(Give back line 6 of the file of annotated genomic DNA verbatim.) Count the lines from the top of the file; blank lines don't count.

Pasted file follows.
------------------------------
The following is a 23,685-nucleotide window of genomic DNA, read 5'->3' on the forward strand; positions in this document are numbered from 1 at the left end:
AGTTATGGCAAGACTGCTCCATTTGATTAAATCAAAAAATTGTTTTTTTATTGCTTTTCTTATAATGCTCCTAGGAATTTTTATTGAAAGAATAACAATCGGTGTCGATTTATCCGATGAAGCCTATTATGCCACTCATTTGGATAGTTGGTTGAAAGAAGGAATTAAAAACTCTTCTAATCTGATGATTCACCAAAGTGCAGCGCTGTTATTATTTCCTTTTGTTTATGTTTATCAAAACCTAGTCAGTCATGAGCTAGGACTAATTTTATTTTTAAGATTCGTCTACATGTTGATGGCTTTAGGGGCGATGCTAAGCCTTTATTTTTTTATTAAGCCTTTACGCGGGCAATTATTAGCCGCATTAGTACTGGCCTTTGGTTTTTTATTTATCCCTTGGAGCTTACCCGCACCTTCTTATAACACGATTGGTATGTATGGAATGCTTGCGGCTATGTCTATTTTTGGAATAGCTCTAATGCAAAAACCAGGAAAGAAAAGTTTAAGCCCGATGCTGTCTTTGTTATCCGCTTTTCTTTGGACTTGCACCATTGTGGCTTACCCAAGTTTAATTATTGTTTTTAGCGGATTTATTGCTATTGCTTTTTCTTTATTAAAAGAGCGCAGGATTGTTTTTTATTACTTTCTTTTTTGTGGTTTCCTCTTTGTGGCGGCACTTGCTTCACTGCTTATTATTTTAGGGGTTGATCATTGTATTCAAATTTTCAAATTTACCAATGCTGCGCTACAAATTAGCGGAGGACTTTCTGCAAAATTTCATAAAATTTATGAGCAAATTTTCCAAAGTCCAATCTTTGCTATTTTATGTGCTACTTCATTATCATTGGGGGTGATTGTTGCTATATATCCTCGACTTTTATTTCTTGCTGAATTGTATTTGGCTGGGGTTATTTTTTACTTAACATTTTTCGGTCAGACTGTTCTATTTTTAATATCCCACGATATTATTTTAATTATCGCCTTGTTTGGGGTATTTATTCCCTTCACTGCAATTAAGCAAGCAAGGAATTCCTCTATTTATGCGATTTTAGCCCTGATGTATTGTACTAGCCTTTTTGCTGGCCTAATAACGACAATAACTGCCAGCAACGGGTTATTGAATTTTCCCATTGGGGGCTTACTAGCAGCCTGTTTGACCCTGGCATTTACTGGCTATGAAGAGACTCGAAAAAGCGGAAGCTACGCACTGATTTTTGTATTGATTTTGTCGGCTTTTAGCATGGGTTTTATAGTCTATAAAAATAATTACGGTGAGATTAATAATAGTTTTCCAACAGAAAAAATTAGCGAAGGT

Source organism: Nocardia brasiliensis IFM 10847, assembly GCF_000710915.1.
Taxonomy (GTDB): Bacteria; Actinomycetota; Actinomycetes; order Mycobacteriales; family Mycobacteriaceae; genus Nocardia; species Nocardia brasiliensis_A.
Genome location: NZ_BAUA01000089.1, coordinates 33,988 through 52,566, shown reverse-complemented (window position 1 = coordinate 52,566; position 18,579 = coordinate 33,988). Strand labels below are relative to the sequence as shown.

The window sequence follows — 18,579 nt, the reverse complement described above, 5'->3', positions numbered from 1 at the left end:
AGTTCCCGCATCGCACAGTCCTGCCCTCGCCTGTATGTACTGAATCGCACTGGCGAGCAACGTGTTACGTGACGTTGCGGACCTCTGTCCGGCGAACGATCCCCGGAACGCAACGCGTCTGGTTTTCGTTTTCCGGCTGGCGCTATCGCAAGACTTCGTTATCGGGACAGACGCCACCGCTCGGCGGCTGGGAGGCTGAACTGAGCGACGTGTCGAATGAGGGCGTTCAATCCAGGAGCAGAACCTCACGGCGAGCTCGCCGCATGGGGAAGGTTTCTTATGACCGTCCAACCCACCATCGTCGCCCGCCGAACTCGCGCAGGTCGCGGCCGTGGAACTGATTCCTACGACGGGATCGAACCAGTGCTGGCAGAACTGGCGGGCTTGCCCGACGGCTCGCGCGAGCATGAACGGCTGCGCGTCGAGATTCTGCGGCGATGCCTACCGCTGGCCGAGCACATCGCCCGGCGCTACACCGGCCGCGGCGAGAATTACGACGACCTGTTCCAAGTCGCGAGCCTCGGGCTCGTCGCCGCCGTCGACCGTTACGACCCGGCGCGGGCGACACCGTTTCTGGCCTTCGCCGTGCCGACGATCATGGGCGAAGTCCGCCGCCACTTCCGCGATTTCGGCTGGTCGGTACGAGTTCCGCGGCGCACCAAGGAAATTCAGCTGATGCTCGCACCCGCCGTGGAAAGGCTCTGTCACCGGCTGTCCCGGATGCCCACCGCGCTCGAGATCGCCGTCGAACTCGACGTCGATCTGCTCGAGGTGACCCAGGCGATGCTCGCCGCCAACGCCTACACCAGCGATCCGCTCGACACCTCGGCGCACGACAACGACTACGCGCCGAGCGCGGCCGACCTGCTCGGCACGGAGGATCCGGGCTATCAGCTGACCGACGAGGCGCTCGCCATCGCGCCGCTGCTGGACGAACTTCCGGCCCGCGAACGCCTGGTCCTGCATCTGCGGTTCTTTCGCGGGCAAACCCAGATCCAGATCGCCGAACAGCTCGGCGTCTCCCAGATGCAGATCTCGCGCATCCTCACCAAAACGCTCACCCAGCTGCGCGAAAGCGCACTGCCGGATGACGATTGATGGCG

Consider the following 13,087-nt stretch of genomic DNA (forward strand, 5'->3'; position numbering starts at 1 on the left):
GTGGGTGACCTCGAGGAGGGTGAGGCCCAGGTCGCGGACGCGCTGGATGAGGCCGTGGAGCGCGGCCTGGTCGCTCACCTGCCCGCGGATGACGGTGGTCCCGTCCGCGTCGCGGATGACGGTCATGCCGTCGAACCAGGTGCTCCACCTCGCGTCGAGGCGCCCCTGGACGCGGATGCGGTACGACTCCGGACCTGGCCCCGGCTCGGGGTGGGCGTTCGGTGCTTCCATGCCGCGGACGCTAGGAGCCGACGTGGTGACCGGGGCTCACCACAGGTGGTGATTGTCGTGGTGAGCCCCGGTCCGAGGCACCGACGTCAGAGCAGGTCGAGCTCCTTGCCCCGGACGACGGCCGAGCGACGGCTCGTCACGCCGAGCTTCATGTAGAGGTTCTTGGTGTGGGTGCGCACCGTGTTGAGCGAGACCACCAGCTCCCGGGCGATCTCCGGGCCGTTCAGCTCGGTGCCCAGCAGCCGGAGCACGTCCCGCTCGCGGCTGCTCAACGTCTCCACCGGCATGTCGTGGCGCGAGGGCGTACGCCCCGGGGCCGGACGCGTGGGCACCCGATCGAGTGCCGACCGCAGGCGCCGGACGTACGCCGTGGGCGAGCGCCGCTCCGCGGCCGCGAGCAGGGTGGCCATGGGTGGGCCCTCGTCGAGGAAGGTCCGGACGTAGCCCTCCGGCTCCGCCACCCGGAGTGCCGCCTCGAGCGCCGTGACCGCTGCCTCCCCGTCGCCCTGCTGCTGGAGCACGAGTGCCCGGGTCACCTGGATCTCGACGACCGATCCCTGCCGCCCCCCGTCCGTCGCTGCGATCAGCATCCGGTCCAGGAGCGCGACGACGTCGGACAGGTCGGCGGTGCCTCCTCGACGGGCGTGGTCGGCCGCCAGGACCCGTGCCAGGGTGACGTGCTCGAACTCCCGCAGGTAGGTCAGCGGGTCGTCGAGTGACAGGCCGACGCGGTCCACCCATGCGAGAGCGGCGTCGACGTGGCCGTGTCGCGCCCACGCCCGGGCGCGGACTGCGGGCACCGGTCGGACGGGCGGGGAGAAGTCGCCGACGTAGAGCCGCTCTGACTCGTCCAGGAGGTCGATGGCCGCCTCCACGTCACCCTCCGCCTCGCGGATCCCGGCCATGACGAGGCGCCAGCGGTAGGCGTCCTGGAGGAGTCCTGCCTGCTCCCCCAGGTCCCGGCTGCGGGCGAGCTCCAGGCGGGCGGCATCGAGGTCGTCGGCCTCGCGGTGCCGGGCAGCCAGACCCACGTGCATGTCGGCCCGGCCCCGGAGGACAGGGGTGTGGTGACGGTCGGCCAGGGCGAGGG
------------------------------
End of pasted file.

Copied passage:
The window sequence follows — 18,579 nt, the reverse complement described above, 5'->3', positions numbered from 1 at the left end: